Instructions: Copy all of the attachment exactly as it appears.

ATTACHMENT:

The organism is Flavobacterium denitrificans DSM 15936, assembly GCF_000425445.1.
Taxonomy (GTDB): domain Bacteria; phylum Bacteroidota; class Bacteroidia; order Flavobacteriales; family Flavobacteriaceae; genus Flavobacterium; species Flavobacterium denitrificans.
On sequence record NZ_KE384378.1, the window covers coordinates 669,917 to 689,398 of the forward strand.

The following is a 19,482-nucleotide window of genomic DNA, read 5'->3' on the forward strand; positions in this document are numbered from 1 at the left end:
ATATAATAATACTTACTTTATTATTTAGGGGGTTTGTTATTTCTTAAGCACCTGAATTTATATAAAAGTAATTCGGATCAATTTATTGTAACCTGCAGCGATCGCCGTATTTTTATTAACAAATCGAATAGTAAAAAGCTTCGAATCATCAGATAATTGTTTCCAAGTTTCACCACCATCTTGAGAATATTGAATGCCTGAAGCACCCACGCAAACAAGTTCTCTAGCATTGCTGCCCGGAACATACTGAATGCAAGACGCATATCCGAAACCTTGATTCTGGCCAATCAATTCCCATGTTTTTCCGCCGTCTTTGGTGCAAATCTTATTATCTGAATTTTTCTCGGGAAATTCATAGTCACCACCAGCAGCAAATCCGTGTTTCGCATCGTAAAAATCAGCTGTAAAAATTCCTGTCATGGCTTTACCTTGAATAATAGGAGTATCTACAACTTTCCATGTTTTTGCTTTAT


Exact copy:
The organism is Flavobacterium denitrificans DSM 15936, assembly GCF_000425445.1.
Taxonomy (GTDB): domain Bacteria; phylum Bacteroidota; class Bacteroidia; order Flavobacteriales; family Flavobacteriaceae; genus Flavobacterium; species Flavobacterium denitrificans.
On sequence record NZ_KE384378.1, the window covers coordinates 669,917 to 689,398 of the forward strand.

The following is a 19,482-nucleotide window of genomic DNA, read 5'->3' on the forward strand; positions in this document are numbered from 1 at the left end:
ATATAATAATACTTACTTTATTATTTAGGGGGTTTGTTATTTCTTAAGCACCTGAATTTATATAAAAGTAATTCGGATCAATTTATTGTAACCTGCAGCGATCGCCGTATTTTTATTAACAAATCGAATAGTAAAAAGCTTCGAATCATCAGATAATTGTTTCCAAGTTTCACCACCATCTTGAGAATATTGAATGCCTGAAGCACCCACGCAAACAAGTTCTCTAGCATTGCTGCCCGGAACATACTGAATGCAAGACGCATATCCGAAACCTTGATTCTGGCCAATCAATTCCCATGTTTTTCCGCCGTCTTTGGTGCAAATCTTATTATCTGAATTTTTCTCGGGAAATTCATAGTCACCACCAGCAGCAAATCCGTGTTTCGCATCGTAAAAATCAGCTGTAAAAATTCCTGTCATGGCTTTACCTTGAATAATAGGAGTATCTACAACTTTCCATGTTTTTGCTTTAT